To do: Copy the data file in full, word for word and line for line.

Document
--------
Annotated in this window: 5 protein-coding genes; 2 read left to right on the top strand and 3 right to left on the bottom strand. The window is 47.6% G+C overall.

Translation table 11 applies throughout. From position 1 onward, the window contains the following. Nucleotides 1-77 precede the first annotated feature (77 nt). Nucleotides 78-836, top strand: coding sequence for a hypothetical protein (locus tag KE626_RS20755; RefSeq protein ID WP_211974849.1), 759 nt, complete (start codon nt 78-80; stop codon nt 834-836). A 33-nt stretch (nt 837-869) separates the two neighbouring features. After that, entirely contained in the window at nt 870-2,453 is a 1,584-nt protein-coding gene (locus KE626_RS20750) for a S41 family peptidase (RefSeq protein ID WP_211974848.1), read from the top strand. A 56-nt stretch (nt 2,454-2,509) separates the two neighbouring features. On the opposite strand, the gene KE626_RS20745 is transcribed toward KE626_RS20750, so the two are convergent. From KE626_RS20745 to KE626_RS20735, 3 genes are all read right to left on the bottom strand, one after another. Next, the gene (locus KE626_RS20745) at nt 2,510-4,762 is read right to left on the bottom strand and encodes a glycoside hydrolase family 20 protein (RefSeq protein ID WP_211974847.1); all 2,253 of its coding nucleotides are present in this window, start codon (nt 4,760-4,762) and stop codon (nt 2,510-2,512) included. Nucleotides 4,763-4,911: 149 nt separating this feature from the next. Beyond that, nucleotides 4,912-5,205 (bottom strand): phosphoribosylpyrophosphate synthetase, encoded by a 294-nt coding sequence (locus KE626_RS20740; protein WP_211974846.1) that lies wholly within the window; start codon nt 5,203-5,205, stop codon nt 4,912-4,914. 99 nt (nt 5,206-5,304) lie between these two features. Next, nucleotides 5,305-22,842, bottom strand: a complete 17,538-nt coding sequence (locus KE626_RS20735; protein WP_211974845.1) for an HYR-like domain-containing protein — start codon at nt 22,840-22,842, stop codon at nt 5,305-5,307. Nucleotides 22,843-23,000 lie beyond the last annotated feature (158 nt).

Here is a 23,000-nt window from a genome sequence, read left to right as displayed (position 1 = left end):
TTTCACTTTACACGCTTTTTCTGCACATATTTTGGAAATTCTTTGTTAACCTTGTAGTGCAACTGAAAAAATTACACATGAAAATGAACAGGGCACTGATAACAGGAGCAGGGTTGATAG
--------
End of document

Annotated in this window: 5 protein-coding genes; 2 read left to right on the top strand and 3 right to left on the bottom strand. The window is 47.6% G+C overall.

Translation table 11 applies throughout. From position 1 onward, the window contains the following. Nucleotides 1-77 precede the first annotated feature (77 nt). Nucleotides 78-836, top strand: coding sequence for a hypothetical protein (locus tag KE626_RS20755; RefSeq protein ID WP_211974849.1), 759 nt, complete (start codon nt 78-80; stop codon nt 834-836). A 33-nt stretch (nt 837-869) separates the two neighbouring features. After that, entirely contained in the window at nt 870-2,453 is a 1,584-nt protein-coding gene (locus KE626_RS20750) for a S41 family peptidase (RefSeq protein ID WP_211974848.1), read from the top strand. A 56-nt stretch (nt 2,454-2,509) separates the two neighbouring features. On the opposite strand, the gene KE626_RS20745 is transcribed toward KE626_RS20750, so the two are convergent. From KE626_RS20745 to KE626_RS20735, 3 genes are all read right to left on the bottom strand, one after another. Next, the gene (locus KE626_RS20745) at nt 2,510-4,762 is read right to left on the bottom strand and encodes a glycoside hydrolase family 20 protein (RefSeq protein ID WP_211974847.1); all 2,253 of its coding nucleotides are present in this window, start codon (nt 4,760-4,762) and stop codon (nt 2,510-2,512) included. Nucleotides 4,763-4,911: 149 nt separating this feature from the next. Beyond that, nucleotides 4,912-5,205 (bottom strand): phosphoribosylpyrophosphate synthetase, encoded by a 294-nt coding sequence (locus KE626_RS20740; protein WP_211974846.1) that lies wholly within the window; start codon nt 5,203-5,205, stop codon nt 4,912-4,914. 99 nt (nt 5,206-5,304) lie between these two features. Next, nucleotides 5,305-22,842, bottom strand: a complete 17,538-nt coding sequence (locus KE626_RS20735; protein WP_211974845.1) for an HYR-like domain-containing protein — start codon at nt 22,840-22,842, stop codon at nt 5,305-5,307. Nucleotides 22,843-23,000 lie beyond the last annotated feature (158 nt).

Here is a 23,000-nt window from a genome sequence, read left to right as displayed (position 1 = left end):
TTTCACTTTACACGCTTTTTCTGCACATATTTTGGAAATTCTTTGTTAACCTTGTAGTGCAACTGAAAAAATTACACATGAAAATGAACAGGGCACTGATAACAGGAGCAGGGTTGATAG